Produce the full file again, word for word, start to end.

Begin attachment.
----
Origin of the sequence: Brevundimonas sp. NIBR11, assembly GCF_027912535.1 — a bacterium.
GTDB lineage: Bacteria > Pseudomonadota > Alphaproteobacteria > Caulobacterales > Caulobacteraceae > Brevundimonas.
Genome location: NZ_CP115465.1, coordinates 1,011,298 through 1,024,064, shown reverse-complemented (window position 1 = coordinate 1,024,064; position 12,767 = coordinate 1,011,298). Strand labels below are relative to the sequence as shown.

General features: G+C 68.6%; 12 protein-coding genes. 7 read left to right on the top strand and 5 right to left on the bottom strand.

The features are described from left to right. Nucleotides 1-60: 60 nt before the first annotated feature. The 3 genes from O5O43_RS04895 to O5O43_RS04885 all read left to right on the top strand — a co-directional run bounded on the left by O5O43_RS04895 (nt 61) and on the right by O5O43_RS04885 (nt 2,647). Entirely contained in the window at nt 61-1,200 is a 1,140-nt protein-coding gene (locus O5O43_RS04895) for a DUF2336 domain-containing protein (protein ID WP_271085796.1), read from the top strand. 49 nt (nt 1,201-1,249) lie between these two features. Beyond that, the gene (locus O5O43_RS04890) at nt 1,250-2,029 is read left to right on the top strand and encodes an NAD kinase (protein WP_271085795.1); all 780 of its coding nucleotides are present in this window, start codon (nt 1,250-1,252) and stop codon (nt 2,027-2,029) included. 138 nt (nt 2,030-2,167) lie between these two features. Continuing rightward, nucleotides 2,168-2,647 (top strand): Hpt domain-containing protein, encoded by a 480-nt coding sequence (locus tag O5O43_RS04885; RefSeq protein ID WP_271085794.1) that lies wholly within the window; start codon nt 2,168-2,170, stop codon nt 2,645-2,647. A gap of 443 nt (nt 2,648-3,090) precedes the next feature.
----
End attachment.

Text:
Origin of the sequence: Brevundimonas sp. NIBR11, assembly GCF_027912535.1 — a bacterium.
GTDB lineage: Bacteria > Pseudomonadota > Alphaproteobacteria > Caulobacterales > Caulobacteraceae > Brevundimonas.
Genome location: NZ_CP115465.1, coordinates 1,011,298 through 1,024,064, shown reverse-complemented (window position 1 = coordinate 1,024,064; position 12,767 = coordinate 1,011,298). Strand labels below are relative to the sequence as shown.

General features: G+C 68.6%; 12 protein-coding genes. 7 read left to right on the top strand and 5 right to left on the bottom strand.

The features are described from left to right. Nucleotides 1-60: 60 nt before the first annotated feature. The 3 genes from O5O43_RS04895 to O5O43_RS04885 all read left to right on the top strand — a co-directional run bounded on the left by O5O43_RS04895 (nt 61) and on the right by O5O43_RS04885 (nt 2,647). Entirely contained in the window at nt 61-1,200 is a 1,140-nt protein-coding gene (locus O5O43_RS04895) for a DUF2336 domain-containing protein (protein ID WP_271085796.1), read from the top strand. 49 nt (nt 1,201-1,249) lie between these two features. Beyond that, the gene (locus O5O43_RS04890) at nt 1,250-2,029 is read left to right on the top strand and encodes an NAD kinase (protein WP_271085795.1); all 780 of its coding nucleotides are present in this window, start codon (nt 1,250-1,252) and stop codon (nt 2,027-2,029) included. 138 nt (nt 2,030-2,167) lie between these two features. Continuing rightward, nucleotides 2,168-2,647 (top strand): Hpt domain-containing protein, encoded by a 480-nt coding sequence (locus tag O5O43_RS04885; RefSeq protein ID WP_271085794.1) that lies wholly within the window; start codon nt 2,168-2,170, stop codon nt 2,645-2,647. A gap of 443 nt (nt 2,648-3,090) precedes the next feature.